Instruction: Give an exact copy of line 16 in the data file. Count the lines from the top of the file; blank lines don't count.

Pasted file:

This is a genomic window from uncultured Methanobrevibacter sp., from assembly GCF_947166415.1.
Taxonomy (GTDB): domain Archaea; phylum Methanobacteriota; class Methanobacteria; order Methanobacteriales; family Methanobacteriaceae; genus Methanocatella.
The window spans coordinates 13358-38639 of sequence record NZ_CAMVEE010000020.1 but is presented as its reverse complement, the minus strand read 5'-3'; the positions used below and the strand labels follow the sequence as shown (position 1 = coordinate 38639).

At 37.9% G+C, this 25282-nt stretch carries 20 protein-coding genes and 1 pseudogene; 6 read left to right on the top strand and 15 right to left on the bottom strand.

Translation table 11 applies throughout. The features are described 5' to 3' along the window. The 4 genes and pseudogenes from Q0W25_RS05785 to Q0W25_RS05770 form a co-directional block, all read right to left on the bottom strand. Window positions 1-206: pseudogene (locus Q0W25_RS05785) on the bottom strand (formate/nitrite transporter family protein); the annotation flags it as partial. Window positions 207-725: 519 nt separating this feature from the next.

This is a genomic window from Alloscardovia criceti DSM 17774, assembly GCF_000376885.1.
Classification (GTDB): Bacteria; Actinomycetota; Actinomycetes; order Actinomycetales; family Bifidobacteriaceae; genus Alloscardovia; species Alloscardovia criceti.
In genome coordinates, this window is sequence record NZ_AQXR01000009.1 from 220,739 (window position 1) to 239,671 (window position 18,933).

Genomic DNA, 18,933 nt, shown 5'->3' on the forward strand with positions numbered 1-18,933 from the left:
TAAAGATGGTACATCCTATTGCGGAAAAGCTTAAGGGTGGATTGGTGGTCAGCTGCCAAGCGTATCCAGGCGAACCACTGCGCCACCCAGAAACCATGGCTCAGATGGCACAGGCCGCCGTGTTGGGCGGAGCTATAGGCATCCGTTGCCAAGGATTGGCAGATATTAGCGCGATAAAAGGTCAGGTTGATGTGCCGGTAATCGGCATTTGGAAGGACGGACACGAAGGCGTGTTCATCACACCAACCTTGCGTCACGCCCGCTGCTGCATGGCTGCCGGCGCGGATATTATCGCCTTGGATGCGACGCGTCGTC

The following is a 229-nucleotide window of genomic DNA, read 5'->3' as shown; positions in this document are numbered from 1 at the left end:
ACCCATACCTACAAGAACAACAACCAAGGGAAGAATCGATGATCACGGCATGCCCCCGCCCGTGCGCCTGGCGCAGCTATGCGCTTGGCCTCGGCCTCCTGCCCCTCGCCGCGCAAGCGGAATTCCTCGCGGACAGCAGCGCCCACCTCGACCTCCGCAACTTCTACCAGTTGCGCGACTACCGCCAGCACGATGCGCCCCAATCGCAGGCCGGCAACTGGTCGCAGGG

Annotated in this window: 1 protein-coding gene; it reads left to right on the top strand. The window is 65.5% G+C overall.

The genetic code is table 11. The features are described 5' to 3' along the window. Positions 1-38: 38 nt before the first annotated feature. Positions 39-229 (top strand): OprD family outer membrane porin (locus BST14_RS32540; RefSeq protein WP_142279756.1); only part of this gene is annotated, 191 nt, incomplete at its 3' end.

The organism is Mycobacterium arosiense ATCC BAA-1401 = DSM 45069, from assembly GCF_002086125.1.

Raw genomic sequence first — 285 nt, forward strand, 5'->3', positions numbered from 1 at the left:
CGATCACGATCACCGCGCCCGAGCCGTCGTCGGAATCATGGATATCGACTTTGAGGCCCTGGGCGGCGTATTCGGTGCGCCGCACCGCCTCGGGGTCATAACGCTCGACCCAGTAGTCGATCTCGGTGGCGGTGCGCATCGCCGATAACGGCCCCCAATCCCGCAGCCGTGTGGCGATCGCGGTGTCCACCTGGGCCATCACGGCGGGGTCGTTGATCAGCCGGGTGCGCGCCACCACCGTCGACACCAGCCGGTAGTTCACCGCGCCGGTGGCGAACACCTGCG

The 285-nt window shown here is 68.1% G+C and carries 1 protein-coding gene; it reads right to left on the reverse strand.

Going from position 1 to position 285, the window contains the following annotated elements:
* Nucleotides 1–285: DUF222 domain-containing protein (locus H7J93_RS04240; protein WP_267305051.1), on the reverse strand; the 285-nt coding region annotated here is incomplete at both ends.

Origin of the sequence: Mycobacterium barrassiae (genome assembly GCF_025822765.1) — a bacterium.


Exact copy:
Raw genomic sequence first — 285 nt, forward strand, 5'->3', positions numbered from 1 at the left: